Developing a national trauma research action plan: Results from the Burn Research Gap Delphi Survey

J Trauma Acute Care Surg. 2022 Jan 1;92(1):201-212. doi: 10.1097/TA.0000000000003409.


Background: The 2016 National Academies of Science, Engineering and Medicine call for a national integrated, military-civilian trauma action plan to achieve zero preventable deaths and disability after injury included a proposal to establish a National Trauma Research Action Plan to "strengthen trauma research and ensure that the resources available for this research are commensurate with the importance of injury and the potential for improvement in patient outcomes." The Department of Defense funded the Coalition for National Trauma Research to generate a comprehensive research agenda spanning the continuum of trauma/burn care from prehospital to rehabilitation. The Burn/Reconstructive Surgery group represents one focus area for this research agenda development.

Methods: Experts in burn and reconstructive surgery research identified gaps in knowledge, generated research questions and prioritized questions using a consensus driven Delphi survey approach. Participants were identified using established Delphi recruitment guidelines to ensure heterogeneity and generalizability with military and civilian representatives. Literature reviews informed the panel. Panelists were encouraged to use a PICO format to generate research questions: Patient/Population; Intervention; Compare/Control; Outcome. Participants ranked the priority of each question on a nine-point Likert scale, which was categorized to represent low, medium, and high priority items. Consensus was defined based on ≥60% panelist agreement.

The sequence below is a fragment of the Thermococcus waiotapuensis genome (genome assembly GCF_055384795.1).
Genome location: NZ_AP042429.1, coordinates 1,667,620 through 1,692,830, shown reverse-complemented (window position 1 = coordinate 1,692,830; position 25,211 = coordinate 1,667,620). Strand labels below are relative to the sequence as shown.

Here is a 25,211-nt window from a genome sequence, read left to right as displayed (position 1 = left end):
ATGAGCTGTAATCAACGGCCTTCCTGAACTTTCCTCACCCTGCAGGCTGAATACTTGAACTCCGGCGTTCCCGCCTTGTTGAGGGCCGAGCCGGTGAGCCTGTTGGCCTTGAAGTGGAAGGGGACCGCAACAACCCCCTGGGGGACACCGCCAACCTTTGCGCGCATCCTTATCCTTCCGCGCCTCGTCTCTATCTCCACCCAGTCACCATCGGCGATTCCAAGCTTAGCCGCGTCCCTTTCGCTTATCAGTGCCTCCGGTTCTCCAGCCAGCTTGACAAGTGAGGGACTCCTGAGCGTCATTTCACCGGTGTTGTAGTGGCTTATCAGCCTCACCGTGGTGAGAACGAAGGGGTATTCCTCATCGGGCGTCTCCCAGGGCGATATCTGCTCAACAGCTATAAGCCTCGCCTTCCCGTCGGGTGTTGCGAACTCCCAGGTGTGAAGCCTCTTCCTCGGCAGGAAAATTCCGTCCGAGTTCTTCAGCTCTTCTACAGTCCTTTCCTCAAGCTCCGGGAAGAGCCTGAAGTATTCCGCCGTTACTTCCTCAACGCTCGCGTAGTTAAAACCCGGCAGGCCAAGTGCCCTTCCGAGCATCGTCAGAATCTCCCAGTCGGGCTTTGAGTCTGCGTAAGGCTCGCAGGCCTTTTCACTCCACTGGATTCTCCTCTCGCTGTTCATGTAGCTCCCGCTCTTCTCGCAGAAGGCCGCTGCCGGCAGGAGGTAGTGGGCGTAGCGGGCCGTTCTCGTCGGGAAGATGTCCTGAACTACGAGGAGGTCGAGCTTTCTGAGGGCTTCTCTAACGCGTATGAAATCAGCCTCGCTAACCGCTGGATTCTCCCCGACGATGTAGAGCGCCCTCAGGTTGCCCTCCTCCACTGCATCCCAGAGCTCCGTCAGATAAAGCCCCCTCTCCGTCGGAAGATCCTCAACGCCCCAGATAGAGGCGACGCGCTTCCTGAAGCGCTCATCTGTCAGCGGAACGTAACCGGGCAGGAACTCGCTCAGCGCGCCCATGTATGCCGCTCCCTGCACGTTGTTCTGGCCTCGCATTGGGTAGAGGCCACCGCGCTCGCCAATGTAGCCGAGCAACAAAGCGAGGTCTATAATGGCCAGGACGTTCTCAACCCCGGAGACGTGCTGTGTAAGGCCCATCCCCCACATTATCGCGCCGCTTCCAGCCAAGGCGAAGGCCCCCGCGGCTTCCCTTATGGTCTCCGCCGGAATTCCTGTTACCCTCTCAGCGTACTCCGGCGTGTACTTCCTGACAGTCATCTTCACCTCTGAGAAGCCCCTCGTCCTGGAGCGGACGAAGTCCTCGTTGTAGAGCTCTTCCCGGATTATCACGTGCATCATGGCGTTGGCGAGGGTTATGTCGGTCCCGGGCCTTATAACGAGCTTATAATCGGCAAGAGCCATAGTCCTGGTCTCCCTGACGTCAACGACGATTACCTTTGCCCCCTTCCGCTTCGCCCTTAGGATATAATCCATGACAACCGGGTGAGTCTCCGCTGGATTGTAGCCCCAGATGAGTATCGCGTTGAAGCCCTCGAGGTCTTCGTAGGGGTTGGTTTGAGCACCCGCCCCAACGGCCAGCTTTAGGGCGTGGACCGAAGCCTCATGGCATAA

Results: Subject matter experts generated 949 research questions in 29 Burn & 26 Reconstruction topics. Five hundred ninety-seven questions reached consensus. Of these, 338 (57%) were high-priority, 180 (30%), medium-priority, and 78 (13%) low-priority questions.

Conclusion: Many high-priority questions translate to complex wound management and outcomes. Panel recognition that significant gaps in knowledge exist in understanding functional outcomes after injury underscores the importance of long-term recovery metrics even when studying acute injury or interventions such as resuscitation or inhalation injury. Funding agencies and burn/reconstructive surgery researchers should consider these gaps when they prioritize future research.

Level of evidence: Expert consensus, Level IV.

Trial registration: NCT01079247 NCT01213914.

Publication types

  • Research Support, U.S. Gov't, Non-P.H.S.

MeSH terms

  • Burns* / rehabilitation
  • Burns* / therapy
  • Consensus
  • Delivery of Health Care, Integrated / methods
  • Delphi Technique
  • Health Services Research* / methods
  • Health Services Research* / organization & administration
  • Humans
  • Plastic Surgery Procedures* / methods
  • Plastic Surgery Procedures* / rehabilitation
  • Quality Improvement / organization & administration
  • Research / organization & administration*
  • Research Design
  • Wounds and Injuries / therapy*

Associated data